Doing any good thing(s) for your health is always preferable to not. Adopting them as part of your lifestyle will allow you to experience increased benefits. As opposed to those who simply follow a plan for a short amount of time and stop when they think they're “done”. Health is a journey, not a destination. If you stop putting money into your portfolio, you can't expect to see the same amount of money at retirement as you would by contributing regularly. Same with health. Any time you make a healthy change your body benefits. But if you stop following that healthy plan, don't expect to live with the same level of health you would have created by continuing to invest by doing those things that worked. And food is one of those things.

I find it interesting that even though Hippocrates first said way back in ancient Greece, “Let food be thy medicine and thy medicine be thy food', very little consideration is given in North America to making healthy food changes in order to reverse disease, support healing, boost immune function, or build up the body to reduce risk of contracting illness. It's sad that this is often an afterthought rather than forethought. Common sense would be to build up the body as much as possible ahead of time. Especially since we really don't know what's going on inside. The worse thing that could happen is that you won't get to use those company sick days. Still, no one is perfect and sometimes things do happen. People like to use the example of a marathon runner who's in the best shape of his life and yet has a heart attack at 40. They ask, “What's the point if it's going to happen anyway?” Rather than saying, “Good thing he was in such great shape or me might have had that heart attack at 30.”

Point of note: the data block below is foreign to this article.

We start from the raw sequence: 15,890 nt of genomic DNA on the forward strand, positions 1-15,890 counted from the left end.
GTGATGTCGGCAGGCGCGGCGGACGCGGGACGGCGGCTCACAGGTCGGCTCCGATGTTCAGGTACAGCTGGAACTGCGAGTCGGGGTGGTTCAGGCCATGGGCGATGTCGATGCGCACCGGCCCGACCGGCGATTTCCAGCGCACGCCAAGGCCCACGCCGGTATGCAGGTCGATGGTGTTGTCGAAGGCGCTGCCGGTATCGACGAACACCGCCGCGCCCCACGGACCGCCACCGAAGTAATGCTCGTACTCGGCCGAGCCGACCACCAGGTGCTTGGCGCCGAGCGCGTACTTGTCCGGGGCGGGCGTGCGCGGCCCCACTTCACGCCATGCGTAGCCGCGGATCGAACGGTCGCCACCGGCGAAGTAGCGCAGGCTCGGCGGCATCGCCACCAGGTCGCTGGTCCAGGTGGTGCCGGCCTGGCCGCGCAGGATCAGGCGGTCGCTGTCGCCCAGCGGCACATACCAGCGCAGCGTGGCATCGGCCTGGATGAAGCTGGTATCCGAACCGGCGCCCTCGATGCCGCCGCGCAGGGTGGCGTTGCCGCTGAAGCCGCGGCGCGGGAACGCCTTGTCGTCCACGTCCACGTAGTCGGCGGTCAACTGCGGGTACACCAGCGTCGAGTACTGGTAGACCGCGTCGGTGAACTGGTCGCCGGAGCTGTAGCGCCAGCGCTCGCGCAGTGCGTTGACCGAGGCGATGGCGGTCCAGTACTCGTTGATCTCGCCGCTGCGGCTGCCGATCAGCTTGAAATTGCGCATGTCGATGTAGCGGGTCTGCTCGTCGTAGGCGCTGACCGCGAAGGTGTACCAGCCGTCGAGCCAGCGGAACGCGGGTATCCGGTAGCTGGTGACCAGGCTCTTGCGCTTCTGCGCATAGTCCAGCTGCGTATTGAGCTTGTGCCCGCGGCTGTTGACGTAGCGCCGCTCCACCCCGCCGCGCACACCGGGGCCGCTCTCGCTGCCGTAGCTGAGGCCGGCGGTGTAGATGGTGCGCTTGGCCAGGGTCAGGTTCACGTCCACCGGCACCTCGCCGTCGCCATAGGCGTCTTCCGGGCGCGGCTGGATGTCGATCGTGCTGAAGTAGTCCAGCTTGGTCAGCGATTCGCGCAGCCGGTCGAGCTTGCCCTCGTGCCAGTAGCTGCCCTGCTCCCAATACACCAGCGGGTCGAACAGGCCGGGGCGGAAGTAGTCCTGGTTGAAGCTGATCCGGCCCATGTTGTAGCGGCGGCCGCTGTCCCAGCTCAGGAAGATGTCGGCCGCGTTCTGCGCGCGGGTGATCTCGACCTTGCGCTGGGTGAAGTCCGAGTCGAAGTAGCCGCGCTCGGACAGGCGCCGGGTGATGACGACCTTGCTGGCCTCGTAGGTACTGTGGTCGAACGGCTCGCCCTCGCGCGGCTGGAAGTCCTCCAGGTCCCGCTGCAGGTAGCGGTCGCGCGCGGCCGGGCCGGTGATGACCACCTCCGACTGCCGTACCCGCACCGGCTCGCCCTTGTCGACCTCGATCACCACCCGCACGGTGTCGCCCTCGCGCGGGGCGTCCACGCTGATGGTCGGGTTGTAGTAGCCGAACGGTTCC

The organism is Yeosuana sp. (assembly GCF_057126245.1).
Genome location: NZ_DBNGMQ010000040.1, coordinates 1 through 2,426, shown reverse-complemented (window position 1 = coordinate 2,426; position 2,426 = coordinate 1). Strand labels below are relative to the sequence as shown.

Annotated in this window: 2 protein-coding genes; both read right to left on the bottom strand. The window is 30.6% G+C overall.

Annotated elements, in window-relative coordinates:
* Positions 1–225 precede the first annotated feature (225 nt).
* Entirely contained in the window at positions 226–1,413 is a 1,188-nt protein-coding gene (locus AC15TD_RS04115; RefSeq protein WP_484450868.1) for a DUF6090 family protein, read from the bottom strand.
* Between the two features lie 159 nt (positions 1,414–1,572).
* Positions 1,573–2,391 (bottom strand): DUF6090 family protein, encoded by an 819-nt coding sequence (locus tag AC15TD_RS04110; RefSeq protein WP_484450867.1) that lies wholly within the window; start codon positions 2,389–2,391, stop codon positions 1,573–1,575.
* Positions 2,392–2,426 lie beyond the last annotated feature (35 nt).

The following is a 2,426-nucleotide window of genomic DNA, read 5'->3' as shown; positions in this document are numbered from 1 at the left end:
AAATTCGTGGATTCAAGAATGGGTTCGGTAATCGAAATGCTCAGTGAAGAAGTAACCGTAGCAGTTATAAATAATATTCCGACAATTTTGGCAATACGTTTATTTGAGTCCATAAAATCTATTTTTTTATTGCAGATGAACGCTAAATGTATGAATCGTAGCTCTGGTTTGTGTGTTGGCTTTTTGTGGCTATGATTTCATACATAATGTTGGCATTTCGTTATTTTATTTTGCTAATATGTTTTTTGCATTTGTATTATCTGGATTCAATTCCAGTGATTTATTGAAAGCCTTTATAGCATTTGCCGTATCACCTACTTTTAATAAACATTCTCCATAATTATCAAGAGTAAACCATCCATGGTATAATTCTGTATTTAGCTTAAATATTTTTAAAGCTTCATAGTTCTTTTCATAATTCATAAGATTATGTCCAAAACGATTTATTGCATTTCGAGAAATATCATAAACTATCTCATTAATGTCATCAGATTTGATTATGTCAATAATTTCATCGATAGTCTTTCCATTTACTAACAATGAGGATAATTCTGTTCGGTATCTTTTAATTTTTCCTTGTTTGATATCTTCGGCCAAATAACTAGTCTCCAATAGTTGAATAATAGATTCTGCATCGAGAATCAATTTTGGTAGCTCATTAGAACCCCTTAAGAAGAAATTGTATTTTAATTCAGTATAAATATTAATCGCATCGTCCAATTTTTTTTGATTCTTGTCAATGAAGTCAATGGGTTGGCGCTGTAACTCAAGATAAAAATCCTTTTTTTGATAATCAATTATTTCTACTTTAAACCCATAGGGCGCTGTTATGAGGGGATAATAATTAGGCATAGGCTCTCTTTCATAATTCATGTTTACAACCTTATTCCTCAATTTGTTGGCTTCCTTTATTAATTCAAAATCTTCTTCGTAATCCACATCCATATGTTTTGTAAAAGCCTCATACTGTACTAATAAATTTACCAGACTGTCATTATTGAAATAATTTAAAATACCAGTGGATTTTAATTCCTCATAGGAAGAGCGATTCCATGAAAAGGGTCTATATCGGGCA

Last week my mom had surgery to remove a tumour in her pancreas/bile duct. Her surgeon was pleased that they were able to remove it all with no complications and he reported the surgery went better than expected. Dad and I both agree that had he and mom not been consistent with staying away from the nasties and doing so many good things consistently over the years, it could have been a very different story.

This Thanksgiving our family has a little more than usual to be thankful for. Personally I am thankful not only that my mom will make a full recovery, but also that she and my dad are once again taking stock, doubling down and committing to doing the best they can for their health. The Bible says we're meant to live to the ripe old age of 120. Similarly, a 2017 article in Time magazine discussed a paper published in the scientific journal, Nature, which listed 115 as our last year. And even that was criticized for limiting it by setting a number. By either of those numbers, most of us aren't even halfway there. All the more reason to be thankful and invest in your health.